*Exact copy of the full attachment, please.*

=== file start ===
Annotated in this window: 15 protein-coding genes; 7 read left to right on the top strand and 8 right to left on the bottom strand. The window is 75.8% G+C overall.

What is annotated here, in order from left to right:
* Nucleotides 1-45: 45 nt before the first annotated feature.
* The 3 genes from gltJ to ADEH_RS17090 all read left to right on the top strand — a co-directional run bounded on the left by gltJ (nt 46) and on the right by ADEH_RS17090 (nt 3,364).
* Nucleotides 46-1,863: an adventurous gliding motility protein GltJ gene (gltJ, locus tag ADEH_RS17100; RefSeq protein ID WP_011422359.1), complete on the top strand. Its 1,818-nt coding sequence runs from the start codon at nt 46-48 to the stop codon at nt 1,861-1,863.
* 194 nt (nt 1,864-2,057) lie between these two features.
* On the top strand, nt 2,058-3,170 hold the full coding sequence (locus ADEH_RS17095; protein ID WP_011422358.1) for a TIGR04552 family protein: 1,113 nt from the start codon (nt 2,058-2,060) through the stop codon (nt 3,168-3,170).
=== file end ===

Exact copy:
Annotated in this window: 15 protein-coding genes; 7 read left to right on the top strand and 8 right to left on the bottom strand. The window is 75.8% G+C overall.

What is annotated here, in order from left to right:
* Nucleotides 1-45: 45 nt before the first annotated feature.
* The 3 genes from gltJ to ADEH_RS17090 all read left to right on the top strand — a co-directional run bounded on the left by gltJ (nt 46) and on the right by ADEH_RS17090 (nt 3,364).
* Nucleotides 46-1,863: an adventurous gliding motility protein GltJ gene (gltJ, locus tag ADEH_RS17100; RefSeq protein ID WP_011422359.1), complete on the top strand. Its 1,818-nt coding sequence runs from the start codon at nt 46-48 to the stop codon at nt 1,861-1,863.
* 194 nt (nt 1,864-2,057) lie between these two features.
* On the top strand, nt 2,058-3,170 hold the full coding sequence (locus ADEH_RS17095; protein ID WP_011422358.1) for a TIGR04552 family protein: 1,113 nt from the start codon (nt 2,058-2,060) through the stop codon (nt 3,168-3,170).